Giant Cuttlefish

Sepia apama

Sepia apama - Giant Cuttlefish
image_search Terms and anatomy

Size: 50 cm mantle length

Distribution: All SA coastal and gulf waters

Habitat: Rocky reef, sand, mud and seagrass beds

Depth: Subtidal to 10+ metres

Sepia apama - Giant Cuttlefish
Sepia apama - Giant Cuttlefish

The world's largest species of cuttlefish, this species can grow to 60 cm long. It is usually an orange-brown with small whitish spots, but like many cephalopods, it can change its colouration to provide camouflage. The Giant Cuttlefish is by far the most commonly encountered species in South Australian waters, and can be distinguished by its large size and the three papillae over each eye (although these are not always visible). These cuttlefish aggregate in enormous numbers in the upper Spencer Gulf in the winter months to mate, a phenomenon that draws divers to Whyalla and its surrounds from all over the world.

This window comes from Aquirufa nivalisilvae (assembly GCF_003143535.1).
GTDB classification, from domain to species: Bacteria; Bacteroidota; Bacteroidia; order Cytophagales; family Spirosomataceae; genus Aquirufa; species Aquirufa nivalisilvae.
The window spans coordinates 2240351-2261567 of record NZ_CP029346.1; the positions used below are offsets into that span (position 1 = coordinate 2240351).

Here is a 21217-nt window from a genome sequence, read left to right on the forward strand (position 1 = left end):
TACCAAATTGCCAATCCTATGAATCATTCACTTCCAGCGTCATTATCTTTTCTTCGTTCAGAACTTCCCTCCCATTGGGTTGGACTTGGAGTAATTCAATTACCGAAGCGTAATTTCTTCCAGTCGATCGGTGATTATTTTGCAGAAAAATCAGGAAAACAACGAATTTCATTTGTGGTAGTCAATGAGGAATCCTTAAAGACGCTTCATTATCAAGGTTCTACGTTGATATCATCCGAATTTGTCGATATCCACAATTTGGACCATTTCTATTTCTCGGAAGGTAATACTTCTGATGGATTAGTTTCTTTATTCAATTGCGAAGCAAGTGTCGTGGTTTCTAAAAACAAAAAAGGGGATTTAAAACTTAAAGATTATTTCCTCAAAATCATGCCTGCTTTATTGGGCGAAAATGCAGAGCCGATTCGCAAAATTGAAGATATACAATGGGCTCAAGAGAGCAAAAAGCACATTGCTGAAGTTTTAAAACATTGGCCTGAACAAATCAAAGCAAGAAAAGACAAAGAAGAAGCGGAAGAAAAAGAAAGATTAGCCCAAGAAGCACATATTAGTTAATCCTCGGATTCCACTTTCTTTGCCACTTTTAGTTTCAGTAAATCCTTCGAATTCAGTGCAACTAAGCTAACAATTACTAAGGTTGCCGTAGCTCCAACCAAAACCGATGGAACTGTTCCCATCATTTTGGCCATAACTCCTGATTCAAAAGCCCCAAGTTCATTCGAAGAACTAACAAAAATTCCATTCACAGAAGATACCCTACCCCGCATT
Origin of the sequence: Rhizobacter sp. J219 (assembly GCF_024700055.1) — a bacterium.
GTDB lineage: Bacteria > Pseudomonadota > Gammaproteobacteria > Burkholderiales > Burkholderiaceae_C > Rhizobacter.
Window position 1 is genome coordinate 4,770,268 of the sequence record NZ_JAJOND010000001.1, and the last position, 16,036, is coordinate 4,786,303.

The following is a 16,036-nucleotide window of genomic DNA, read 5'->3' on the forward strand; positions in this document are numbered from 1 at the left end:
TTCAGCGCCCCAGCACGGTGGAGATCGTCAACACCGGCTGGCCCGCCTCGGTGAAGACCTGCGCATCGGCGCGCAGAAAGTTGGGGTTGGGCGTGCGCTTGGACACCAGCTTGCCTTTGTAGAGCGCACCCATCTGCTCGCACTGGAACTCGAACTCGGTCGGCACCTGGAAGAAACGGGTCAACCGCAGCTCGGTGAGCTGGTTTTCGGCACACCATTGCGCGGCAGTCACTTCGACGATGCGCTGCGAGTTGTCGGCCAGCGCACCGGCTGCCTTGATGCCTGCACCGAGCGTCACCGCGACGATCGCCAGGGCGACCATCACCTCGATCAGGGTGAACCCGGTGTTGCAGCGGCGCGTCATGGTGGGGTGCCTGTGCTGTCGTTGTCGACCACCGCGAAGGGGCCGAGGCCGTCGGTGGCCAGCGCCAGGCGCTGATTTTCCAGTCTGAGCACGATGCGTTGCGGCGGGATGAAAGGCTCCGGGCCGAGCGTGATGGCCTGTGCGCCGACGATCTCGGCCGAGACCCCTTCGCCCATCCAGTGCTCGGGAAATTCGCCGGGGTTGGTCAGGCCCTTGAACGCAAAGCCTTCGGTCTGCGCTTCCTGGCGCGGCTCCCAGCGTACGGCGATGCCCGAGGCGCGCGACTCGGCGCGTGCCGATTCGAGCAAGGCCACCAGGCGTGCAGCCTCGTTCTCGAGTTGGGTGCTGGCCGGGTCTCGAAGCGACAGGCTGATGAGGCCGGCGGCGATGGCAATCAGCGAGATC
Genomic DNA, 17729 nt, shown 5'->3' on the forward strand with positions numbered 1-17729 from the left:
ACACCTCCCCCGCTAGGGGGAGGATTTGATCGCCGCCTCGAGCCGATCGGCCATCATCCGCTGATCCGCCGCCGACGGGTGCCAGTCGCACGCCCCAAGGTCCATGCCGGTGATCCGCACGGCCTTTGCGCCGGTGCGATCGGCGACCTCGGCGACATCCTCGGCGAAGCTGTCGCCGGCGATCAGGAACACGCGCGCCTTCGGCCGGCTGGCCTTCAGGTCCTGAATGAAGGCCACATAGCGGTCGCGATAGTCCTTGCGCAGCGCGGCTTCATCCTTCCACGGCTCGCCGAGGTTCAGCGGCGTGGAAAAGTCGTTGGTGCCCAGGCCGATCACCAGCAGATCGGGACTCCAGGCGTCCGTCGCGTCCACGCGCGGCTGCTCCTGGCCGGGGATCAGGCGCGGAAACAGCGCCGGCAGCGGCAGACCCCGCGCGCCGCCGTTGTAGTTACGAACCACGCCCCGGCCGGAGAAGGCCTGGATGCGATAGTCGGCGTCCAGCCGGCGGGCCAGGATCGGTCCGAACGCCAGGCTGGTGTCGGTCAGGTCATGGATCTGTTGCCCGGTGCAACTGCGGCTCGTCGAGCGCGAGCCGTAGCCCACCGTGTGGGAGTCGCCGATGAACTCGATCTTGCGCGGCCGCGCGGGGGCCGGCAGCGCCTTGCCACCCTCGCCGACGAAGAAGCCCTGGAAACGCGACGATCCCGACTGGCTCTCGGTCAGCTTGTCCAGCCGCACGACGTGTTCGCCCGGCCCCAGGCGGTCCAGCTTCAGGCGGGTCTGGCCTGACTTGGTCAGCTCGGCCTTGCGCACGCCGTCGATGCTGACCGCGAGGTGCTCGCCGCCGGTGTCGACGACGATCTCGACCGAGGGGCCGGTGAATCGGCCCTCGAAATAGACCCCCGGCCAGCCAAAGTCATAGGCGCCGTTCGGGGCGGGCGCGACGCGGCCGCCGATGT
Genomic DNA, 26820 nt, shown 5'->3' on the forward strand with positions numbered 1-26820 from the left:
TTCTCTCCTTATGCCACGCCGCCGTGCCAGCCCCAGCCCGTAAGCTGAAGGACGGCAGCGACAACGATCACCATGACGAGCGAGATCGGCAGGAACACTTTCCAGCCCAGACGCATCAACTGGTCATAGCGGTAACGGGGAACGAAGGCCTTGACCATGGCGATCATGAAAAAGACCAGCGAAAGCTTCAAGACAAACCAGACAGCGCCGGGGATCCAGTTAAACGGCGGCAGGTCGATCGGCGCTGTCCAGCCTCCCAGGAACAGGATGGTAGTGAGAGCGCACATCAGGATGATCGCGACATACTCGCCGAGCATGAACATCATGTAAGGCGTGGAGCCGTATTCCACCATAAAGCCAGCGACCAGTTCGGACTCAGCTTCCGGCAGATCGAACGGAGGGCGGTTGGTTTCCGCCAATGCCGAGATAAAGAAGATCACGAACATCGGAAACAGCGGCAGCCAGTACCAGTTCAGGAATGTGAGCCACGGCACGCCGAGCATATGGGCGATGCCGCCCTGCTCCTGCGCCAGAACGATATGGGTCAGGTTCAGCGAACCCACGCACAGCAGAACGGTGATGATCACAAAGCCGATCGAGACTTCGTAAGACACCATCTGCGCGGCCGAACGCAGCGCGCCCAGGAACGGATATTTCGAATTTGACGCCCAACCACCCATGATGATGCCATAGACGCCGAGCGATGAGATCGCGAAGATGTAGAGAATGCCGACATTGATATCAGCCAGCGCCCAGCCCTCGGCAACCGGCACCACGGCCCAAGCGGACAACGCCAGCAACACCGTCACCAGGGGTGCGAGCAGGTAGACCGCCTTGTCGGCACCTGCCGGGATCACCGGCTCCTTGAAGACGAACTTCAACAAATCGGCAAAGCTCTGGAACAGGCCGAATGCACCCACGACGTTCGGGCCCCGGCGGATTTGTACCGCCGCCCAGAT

Further Reference

Australian Museum